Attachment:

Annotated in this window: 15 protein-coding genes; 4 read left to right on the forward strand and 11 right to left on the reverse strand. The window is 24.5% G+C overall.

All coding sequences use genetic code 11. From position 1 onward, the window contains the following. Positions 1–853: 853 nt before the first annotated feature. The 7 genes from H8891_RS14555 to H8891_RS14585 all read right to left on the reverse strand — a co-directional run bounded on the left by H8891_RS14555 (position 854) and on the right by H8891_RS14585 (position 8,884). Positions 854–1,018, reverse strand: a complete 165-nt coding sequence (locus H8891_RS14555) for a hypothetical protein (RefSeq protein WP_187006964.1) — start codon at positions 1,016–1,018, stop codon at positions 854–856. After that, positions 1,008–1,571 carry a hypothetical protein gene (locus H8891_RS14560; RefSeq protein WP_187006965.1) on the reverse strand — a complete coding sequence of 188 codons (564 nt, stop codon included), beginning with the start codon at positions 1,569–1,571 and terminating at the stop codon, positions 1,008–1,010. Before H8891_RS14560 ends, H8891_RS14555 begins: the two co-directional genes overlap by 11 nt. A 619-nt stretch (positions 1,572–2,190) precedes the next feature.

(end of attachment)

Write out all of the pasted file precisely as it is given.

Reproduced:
Annotated in this window: 15 protein-coding genes; 4 read left to right on the forward strand and 11 right to left on the reverse strand. The window is 24.5% G+C overall.

All coding sequences use genetic code 11. From position 1 onward, the window contains the following. Positions 1–853: 853 nt before the first annotated feature. The 7 genes from H8891_RS14555 to H8891_RS14585 all read right to left on the reverse strand — a co-directional run bounded on the left by H8891_RS14555 (position 854) and on the right by H8891_RS14585 (position 8,884). Positions 854–1,018, reverse strand: a complete 165-nt coding sequence (locus H8891_RS14555) for a hypothetical protein (RefSeq protein WP_187006964.1) — start codon at positions 1,016–1,018, stop codon at positions 854–856. After that, positions 1,008–1,571 carry a hypothetical protein gene (locus H8891_RS14560; RefSeq protein WP_187006965.1) on the reverse strand — a complete coding sequence of 188 codons (564 nt, stop codon included), beginning with the start codon at positions 1,569–1,571 and terminating at the stop codon, positions 1,008–1,010. Before H8891_RS14560 ends, H8891_RS14555 begins: the two co-directional genes overlap by 11 nt. A 619-nt stretch (positions 1,572–2,190) precedes the next feature.